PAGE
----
How to impress like Clive Hamilton

by Tony Thomas

July 18, 2013

A bit of a loser myself, I like perving on the credentials of my betters. For example, I noticed last year that the official biography of the chair of the Intergovernmental Panel on Climate Change (IPCC) said that he “obtained…a Ph.D. in industrial engineering and a Ph.D. in economics.”

Wow, I thought, not one but two Ph.D’s, both from North Carolina State University, and both in 1974! I emailed the university to check, and got a prompt reply saying, “Yes, he earned two Ph.D’s.” Silly me, to have doubted it.

But 24 hours later, I got a follow-up from the uni press officer, obviously a decent chap, saying that he had checked more closely and his first reply was wrong . In fact Dr Pachauri was awarded only one Ph.D., for combined study in industrial engineering and economics, he said.

I alerted the IPCC about its misleading claim that Pachauri earned two Ph.D’s but the IPCC has, 18 months later, still not got around to correcting it. Busy people, I guess.

My next foray into credentialism involved everyone’s favorite guru, Dr Clive Hamilton AM FRSA.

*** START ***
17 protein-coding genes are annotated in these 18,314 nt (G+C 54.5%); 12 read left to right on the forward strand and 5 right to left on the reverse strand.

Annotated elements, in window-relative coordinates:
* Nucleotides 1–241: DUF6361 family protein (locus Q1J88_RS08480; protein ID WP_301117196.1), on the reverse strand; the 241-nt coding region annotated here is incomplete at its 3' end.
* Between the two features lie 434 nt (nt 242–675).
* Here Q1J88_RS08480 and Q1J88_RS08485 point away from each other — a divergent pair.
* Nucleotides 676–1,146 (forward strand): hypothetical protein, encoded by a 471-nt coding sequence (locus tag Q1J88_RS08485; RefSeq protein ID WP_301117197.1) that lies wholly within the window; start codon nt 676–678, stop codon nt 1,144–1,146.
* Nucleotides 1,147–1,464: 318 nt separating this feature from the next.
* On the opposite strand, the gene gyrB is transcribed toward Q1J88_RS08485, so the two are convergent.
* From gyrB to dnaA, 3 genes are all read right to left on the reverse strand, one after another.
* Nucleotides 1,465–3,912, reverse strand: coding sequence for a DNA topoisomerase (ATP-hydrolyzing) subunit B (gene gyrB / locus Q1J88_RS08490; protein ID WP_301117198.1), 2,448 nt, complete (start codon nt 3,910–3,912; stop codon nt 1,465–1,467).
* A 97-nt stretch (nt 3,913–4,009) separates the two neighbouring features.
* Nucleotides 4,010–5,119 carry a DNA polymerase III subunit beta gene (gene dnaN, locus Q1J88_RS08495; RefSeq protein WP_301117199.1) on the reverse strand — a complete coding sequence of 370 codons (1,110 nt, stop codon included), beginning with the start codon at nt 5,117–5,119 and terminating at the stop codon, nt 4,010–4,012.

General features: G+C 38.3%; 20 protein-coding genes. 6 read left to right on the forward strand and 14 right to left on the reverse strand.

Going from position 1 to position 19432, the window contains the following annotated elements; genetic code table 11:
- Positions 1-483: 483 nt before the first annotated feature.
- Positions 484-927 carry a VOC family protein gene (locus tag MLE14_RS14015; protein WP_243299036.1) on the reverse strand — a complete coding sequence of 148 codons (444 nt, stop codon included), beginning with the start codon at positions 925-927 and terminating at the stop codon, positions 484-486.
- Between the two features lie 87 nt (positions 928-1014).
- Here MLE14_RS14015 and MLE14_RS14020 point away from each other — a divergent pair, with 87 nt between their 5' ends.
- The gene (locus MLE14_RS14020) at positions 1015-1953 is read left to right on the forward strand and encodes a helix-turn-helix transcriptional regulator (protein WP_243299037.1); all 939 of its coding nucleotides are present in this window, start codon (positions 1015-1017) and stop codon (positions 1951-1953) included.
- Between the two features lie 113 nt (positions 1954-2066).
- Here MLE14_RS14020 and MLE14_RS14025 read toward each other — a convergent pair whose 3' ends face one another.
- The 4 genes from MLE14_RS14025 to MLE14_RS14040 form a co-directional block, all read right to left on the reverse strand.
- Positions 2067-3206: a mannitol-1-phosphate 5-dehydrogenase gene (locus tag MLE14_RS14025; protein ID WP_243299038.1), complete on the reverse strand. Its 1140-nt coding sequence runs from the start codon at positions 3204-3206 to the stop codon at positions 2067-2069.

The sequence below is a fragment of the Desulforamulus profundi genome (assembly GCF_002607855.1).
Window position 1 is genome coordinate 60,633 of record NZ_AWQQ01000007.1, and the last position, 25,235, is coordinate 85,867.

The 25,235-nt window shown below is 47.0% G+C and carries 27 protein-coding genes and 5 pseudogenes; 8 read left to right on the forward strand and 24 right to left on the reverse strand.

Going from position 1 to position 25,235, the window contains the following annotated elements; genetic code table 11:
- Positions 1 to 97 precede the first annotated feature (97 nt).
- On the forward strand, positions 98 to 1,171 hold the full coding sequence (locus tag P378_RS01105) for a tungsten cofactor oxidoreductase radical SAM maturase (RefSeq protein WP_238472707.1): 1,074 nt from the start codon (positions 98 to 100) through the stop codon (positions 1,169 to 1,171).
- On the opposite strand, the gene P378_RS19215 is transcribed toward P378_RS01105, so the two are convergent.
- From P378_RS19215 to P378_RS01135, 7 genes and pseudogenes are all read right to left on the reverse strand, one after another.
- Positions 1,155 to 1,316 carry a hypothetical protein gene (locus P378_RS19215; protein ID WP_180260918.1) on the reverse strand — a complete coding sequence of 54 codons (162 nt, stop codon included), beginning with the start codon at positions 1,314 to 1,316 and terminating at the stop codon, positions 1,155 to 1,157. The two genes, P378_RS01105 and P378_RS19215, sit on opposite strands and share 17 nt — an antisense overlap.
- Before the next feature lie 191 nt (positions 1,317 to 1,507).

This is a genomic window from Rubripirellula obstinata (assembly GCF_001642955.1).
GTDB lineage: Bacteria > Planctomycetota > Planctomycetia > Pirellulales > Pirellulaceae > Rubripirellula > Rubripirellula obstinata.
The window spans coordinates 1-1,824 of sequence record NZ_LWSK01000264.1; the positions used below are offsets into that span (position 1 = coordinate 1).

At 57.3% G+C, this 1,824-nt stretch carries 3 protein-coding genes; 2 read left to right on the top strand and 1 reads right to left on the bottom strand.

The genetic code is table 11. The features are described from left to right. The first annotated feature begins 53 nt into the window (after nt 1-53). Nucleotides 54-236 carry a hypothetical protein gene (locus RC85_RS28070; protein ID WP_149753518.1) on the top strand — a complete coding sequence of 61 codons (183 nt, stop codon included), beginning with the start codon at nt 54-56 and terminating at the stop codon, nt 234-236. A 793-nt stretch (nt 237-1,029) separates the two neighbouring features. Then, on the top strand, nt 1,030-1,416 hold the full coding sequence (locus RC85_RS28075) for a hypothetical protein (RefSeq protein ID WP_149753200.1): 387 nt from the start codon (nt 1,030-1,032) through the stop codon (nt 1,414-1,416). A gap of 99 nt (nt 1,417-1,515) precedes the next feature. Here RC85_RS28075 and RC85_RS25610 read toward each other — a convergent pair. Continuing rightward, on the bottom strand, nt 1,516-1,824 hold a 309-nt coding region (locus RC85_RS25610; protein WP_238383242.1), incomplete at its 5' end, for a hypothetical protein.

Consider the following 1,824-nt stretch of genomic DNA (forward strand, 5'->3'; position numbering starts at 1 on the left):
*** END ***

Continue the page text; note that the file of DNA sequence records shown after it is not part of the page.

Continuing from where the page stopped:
Dr Clive AM FRSA is an Australian public intellectual, according to his own website and a host of other sources, including his publisher Allen & Unwin.

As a global warming alarmist, he is part of the Weber-barbecue-like tripod of Australian public intellectuals, the other two kettle legs being of course Dr Tim Flannery and Professor Robert Manne. I wondered, re Clive, who ‘public intellectuals’ were. I guess Jean Paul Sartre’s definition, “the moral conscience of their age” seems the best fit. After all, Clive stood for the Greens in 2009 and his “AM” is a clear-cut 2009 honor for his service to the Left on climate-change policy, sustainability and societal trends.

But what’s with that “FRSA”? It looks a bit like that top science gong, “Fellow of the Royal Society” but actually stands for “Fellow of the Royal Society of the Arts”, a different UK body. Being an FRSA seems like something special, since it always seems to be tagged to Clive’s profiles.